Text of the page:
Alibaba DAMO Academy, the e-commerce giant’s global program dedicated to frontier-technology research, has developed a new chip that speeds up machine-learning tasks on its platforms by 12 times the previous rate.
The AI inference chip, named “Hanguang 800” after a legendary sword in ancient China, has been put to use across Alibaba’s e-commerce sites to handle functions that require heavy computing power, such as image analysis, product search, automatic translation and personalized recommendations.
“The launch of Hanguang 800 is an important step in our pursuit of next-generation technologies, boosting computing capabilities that will drive both our current and emerging businesses, while improving energy efficiency,” Alibaba Chief Technology Officer Jeff Zhang said during a speech at Alibaba Cloud’s annual Apsara Conference in Hangzhou on Wednesday.
“This is the first time that we’ve used our own self-developed hardware framework, while incorporating our algorithms, in the chip design,” he said.
While it can take traditional GPUs an hour to run through and categorize the 1 billion new product images that are uploaded onto Taobao each day, the Hanguang 800 can complete the same task in five minutes.
Alibaba said that while it has no immediate plans to sell the chip as a standalone product, the Hanguang 800 will be used in the computing arm’s data centers, through which clients can benefit from the enhanced performance.
This is not the first move in the semiconductor space for Alibaba. Last year, in April, DAMO began developing its first chip tailored to machine-learning tasks, which paved the way for the Hanguang 800. Five months later, in September, Alibaba launched a new semiconductor unit, T-Head, to create high-performance yet affordable chips, with the vision of making computing power more accessible for large and small businesses.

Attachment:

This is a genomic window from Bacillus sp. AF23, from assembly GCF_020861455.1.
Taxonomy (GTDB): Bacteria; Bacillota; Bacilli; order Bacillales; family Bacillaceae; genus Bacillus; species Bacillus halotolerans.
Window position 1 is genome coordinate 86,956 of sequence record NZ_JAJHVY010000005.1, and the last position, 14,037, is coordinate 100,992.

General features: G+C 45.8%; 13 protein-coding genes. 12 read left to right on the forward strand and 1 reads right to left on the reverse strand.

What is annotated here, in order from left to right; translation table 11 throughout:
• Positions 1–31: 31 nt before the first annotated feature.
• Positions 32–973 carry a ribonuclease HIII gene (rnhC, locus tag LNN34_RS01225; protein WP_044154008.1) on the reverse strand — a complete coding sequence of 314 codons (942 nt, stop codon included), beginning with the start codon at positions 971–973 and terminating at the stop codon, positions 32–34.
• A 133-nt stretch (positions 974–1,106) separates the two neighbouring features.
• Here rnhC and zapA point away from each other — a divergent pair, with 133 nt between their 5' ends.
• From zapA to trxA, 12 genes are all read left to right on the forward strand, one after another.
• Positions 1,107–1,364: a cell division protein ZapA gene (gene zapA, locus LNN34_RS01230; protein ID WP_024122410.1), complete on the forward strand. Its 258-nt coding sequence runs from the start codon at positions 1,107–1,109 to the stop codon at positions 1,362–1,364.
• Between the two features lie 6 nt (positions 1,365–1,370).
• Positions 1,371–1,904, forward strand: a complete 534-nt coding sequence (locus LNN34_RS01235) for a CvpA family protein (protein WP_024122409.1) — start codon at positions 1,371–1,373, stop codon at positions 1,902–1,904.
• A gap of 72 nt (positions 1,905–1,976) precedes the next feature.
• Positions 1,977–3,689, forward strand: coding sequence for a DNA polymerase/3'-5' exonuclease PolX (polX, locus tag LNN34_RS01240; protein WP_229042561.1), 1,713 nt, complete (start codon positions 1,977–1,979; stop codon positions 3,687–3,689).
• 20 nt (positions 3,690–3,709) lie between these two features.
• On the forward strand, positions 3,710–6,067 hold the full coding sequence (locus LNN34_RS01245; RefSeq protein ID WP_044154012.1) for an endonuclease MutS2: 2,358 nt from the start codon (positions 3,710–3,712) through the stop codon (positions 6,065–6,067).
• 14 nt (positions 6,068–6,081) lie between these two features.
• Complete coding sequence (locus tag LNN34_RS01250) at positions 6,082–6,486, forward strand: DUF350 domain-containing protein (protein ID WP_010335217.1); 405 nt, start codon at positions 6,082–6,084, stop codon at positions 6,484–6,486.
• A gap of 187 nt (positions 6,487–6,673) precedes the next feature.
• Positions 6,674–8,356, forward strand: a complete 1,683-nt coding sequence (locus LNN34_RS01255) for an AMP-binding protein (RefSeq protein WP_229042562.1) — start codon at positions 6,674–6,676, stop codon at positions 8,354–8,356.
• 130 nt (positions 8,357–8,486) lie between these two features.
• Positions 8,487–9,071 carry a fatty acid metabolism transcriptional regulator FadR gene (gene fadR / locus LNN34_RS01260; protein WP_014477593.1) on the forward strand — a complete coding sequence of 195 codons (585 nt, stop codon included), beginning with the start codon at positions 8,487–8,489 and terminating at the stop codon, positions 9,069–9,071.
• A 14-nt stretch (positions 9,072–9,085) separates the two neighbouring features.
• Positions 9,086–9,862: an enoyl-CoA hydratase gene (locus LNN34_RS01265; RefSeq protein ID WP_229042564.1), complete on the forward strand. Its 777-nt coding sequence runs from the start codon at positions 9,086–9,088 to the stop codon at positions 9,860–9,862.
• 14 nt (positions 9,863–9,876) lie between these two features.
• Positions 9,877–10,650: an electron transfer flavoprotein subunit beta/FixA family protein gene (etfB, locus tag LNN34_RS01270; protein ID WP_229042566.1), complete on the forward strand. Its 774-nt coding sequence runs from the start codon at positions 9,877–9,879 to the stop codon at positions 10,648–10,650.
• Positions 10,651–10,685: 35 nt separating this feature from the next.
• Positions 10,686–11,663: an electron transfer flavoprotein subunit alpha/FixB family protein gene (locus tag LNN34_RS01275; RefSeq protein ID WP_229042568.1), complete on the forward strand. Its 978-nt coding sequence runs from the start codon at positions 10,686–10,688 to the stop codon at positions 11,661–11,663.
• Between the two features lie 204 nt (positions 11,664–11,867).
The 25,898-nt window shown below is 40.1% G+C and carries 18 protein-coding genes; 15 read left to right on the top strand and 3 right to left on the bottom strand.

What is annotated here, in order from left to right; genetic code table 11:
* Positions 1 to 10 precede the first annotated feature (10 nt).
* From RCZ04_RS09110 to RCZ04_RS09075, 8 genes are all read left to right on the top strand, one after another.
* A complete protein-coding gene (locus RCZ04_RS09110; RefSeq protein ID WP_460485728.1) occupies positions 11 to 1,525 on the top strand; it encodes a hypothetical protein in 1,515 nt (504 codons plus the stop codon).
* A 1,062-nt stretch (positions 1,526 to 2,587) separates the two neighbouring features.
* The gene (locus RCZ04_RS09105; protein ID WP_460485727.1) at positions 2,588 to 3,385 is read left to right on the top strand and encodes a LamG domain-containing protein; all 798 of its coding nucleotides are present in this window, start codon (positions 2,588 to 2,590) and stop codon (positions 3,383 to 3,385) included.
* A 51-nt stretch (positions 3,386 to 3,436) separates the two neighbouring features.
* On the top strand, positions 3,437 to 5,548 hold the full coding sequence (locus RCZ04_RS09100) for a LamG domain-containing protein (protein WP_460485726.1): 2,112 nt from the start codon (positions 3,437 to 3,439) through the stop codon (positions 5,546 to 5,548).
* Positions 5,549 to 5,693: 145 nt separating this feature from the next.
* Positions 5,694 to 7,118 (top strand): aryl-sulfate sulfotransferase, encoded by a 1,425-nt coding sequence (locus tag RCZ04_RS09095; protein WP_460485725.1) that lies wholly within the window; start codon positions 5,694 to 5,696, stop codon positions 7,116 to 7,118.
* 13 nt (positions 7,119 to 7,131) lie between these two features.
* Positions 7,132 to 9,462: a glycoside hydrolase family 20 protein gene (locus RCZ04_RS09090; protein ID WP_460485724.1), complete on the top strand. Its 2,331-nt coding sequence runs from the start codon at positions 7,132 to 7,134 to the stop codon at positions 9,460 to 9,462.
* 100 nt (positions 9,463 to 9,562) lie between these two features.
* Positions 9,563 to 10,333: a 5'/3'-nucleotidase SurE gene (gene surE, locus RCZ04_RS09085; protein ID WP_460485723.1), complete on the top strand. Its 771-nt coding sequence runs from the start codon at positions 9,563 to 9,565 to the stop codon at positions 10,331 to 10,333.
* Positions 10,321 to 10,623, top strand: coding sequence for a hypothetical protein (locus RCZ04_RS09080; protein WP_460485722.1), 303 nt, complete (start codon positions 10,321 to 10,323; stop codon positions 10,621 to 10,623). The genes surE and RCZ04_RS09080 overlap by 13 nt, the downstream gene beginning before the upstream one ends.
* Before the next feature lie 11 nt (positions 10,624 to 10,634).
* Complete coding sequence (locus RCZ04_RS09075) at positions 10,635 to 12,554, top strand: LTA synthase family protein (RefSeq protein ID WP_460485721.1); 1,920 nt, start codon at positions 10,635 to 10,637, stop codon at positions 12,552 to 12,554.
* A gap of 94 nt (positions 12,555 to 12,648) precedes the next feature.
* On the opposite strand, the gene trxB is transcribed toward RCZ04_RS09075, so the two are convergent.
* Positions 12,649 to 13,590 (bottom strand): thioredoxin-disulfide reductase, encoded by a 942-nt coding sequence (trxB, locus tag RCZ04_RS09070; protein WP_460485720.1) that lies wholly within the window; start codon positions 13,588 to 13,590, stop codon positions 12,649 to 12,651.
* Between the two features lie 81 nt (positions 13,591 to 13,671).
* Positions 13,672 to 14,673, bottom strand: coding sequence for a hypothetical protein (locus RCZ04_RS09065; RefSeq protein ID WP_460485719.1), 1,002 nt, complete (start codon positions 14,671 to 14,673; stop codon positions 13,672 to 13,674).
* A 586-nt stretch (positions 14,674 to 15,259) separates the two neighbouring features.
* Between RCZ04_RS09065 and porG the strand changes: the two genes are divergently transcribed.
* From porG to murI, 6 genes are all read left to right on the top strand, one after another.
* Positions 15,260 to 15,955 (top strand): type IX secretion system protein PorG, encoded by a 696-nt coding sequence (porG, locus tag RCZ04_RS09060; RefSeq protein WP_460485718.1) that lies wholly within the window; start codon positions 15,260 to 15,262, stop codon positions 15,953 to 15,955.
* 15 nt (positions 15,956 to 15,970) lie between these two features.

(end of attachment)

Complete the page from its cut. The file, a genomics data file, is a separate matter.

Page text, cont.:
The chip division has since released “XuanTie 910,” a processor that reduces the costs of making chips for Internet of Things applications, such as self-driving cars, or the “Wujian” chip-making platform, which brings together everything from design software to developer tools. T-Head (literal translation: “flat-headed brother”) is a nickname for honey badgers, the division’s mascot and an animal known for its tenaciousness.
From ‘Five New’ to ‘100 New’ – and More
Three years ago, Alibaba founder Jack Ma envisioned that the future would be defined by five “new” trends, namely, New Retail, New Finance, New Technology, New Manufacturing and New Energy. This “Five New” strategy became a key direction for the company, helping to guide decisions from business initiatives to organizational structure.
Speaking at the company’s computing conference in Hangzhou, Alibaba Group Executive Chairman and CEO Daniel Zhang said these trends have since become a reality, growing well beyond five to “‘Hundred New,’ or even ‘Tens of Thousands New'” as industries, organizations, cities and schools are digitized.
“User demands can be expressed, discovered and analyzed in real-time, then instantly used to drive changes on the supply side, giving rise to new demands and new supply,” Zhang said.
Alibaba’s core mission, as it has been in the past 20 years, has been to “make it easy to do business anywhere,” he said. “In the beginning, we started by ‘making it easy to sell products anywhere.’ And as e-commerce grew, we’ve helped businesses enhance their marketing, channel management and product innovation. We’ve used demand to drive and enrich supply.”
And as digital transformations continue to play out, Alibaba now looks to help businesses fully digitize their operations.
“Today, we are merging our commercial ecosystem with infrastructure services, from logistics, finance to cloud computing, into a one-stop-shop solution we call the ‘Alibaba Business Operating System,'” Zhang said. “Supporting brands and merchants to make their digital transformation is how we can make it easy to do business anywhere in the digital era.”